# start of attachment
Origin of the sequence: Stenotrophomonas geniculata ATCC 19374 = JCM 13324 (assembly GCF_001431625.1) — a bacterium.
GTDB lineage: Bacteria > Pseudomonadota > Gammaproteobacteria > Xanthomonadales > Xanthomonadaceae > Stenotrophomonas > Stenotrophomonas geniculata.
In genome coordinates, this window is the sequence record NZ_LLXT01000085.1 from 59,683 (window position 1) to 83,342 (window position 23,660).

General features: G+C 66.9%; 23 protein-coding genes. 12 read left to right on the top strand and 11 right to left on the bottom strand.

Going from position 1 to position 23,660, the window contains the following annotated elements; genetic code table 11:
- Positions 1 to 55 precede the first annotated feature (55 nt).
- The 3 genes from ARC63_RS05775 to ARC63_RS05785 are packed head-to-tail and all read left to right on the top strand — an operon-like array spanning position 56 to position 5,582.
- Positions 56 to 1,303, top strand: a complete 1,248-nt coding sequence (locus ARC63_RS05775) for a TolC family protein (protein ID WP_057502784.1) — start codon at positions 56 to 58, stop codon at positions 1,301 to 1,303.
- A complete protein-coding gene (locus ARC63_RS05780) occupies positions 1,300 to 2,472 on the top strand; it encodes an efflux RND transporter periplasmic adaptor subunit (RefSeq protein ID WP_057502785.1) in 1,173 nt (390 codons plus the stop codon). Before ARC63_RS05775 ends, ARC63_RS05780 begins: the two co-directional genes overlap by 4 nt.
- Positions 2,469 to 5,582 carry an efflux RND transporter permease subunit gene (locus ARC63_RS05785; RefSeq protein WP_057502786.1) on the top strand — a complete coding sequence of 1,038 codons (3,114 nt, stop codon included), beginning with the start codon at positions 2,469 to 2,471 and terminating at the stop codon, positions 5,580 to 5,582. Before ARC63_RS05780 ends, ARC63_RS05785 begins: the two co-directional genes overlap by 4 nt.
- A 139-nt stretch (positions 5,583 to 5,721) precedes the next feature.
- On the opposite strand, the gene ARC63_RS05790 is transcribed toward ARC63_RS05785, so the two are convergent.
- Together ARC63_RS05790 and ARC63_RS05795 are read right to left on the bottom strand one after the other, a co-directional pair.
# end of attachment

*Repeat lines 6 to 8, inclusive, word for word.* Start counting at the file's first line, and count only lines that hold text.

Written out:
- Positions 1 to 55 precede the first annotated feature (55 nt).
- The 3 genes from ARC63_RS05775 to ARC63_RS05785 are packed head-to-tail and all read left to right on the top strand — an operon-like array spanning position 56 to position 5,582.
- Positions 56 to 1,303, top strand: a complete 1,248-nt coding sequence (locus ARC63_RS05775) for a TolC family protein (protein ID WP_057502784.1) — start codon at positions 56 to 58, stop codon at positions 1,301 to 1,303.